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back to index backGLOBALtalk December,  2004


Multinationals rely more on corporate HQ and finance in managing global benefit programs

Rising costs and heightened financial uncertainties associated with pensions and other employee benefit programs are leading multinational companies to give greater control of their benefit plans to corporate headquarters while stepping up the involvement of the finance department.

These are among the key findings of a Towers Perrin survey of global benefit management practices at large employers. The survey, which updates a similar study conducted in 2001, drew responses from 134 organizations in a range of industries. Slightly over half (52%) of the sample are European companies, and 42% are U.S.-based. The average company surveyed has almost 30,000 employees worldwide. 

The survey found that controlling costs and managing financial risk - especially with regard to global pension obligations - are the top benefit management concerns at multinational companies today, followed closely by the need to ensure greater consistency and transparency in financial reporting. These objectives are consistent with the ongoing drive by companies to manage their HR programs more efficiently and increase productivity in a highly competitive global economy.

The growing financial challenge of managing pension plans on a global scale is especially striking and clearly one with growing business implications for many multinational companies. More than one quarter (26%) of the companies surveyed said that their global pension liabilities represent more than 25% of their market capitalization today. For more than one in ten of these companies, global pension obligations represent more than 50% of current market value.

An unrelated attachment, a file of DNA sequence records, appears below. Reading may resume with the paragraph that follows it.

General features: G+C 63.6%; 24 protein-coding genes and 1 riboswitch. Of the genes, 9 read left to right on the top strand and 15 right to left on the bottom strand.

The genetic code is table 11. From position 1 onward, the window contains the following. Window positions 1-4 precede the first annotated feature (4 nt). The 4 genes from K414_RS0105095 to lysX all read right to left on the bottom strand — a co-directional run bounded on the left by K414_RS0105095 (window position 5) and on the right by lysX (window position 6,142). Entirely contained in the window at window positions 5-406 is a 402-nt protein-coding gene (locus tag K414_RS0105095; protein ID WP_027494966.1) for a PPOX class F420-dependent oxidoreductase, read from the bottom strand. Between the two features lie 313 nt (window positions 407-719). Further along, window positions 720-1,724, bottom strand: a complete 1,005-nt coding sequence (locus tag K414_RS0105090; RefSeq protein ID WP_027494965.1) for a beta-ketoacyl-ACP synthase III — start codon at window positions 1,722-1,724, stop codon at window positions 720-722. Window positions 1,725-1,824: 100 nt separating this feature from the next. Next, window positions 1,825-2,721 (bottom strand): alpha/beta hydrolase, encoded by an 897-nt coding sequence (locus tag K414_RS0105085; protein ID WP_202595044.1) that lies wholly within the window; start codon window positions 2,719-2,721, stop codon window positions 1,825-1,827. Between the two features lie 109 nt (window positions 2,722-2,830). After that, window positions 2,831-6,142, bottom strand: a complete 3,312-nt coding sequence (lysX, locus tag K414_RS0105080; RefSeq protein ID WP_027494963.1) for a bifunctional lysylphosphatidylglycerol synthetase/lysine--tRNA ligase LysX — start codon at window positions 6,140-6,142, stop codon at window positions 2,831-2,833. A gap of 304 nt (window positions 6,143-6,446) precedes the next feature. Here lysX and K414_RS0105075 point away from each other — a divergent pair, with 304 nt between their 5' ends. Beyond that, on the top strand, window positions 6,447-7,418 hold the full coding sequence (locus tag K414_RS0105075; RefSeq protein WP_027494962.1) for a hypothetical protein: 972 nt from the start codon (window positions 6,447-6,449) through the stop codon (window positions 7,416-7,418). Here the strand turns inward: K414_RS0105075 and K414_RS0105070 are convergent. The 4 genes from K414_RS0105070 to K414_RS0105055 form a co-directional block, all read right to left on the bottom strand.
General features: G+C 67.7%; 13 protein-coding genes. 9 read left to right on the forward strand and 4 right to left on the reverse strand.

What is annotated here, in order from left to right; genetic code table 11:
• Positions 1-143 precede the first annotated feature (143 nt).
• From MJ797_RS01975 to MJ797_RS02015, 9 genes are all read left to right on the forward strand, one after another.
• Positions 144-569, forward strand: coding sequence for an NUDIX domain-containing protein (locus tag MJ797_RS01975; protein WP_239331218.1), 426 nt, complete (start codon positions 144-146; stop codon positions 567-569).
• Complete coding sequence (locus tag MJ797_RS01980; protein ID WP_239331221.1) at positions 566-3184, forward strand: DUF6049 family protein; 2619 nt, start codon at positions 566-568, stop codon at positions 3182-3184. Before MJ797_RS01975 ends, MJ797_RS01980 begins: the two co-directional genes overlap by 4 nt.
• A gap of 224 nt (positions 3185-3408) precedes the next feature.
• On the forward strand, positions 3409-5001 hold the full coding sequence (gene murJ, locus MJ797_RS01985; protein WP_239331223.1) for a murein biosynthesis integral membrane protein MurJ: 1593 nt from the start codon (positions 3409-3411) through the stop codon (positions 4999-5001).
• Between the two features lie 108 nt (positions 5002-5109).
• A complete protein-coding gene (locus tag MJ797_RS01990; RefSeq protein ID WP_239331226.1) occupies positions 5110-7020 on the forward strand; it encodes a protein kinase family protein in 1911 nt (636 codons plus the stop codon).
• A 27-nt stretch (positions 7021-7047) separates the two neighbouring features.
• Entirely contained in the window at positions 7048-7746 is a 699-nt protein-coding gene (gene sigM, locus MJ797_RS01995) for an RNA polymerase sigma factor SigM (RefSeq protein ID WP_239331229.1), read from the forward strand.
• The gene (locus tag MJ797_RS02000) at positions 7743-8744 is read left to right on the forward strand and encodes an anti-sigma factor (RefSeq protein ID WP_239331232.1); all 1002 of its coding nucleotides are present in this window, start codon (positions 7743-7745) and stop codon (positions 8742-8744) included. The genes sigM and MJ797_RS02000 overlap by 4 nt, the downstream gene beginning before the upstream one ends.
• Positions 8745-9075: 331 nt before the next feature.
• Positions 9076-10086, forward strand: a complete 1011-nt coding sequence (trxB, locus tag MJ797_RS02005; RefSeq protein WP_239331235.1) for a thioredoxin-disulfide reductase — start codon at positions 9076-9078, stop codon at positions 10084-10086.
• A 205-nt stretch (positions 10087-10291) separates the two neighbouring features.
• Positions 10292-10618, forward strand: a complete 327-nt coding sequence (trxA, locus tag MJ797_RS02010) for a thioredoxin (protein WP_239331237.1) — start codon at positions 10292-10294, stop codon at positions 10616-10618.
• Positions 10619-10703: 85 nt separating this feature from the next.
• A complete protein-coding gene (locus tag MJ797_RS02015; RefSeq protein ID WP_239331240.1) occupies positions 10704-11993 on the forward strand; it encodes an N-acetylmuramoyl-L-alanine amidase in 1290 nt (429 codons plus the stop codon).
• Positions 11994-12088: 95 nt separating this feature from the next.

The survey also found that pension plan financial management is now more complicated for major multinationals because they often have large plans scattered around the globe. While pension obligations outside the headquarter's country make up less than a quarter of total pension liabilities for 40% of respondents, they make up more than half of the total for almost a third (31%) of the companies. Moreover, the combination of volatile asset performance and continuing low interest rates in the last several years has reduced plan funding ratios in many countries and forced many companies to revisit their pension funding, investment and benefit strategies.

In light of these and other challenges, it is perhaps not surprising that corporate headquarters is exerting more influence over the worldwide benefit management process. Just over a quarter (29%) of the participating companies report that their worldwide benefit plans are entirely in local control today. Far more common is the move toward shared corporate and local responsibility for key benefit policies and activities, the approach in place at over half (57%) of the participating companies. Only a small minority (14%) of our respondents have moved all the way to full corporate control. Exhibit 1 shows how widespread the move to centralize global benefit management has been since our last survey on this issue, while Exhibit 2 suggests that the tilt toward headquarters is likely to accelerate in the next few years.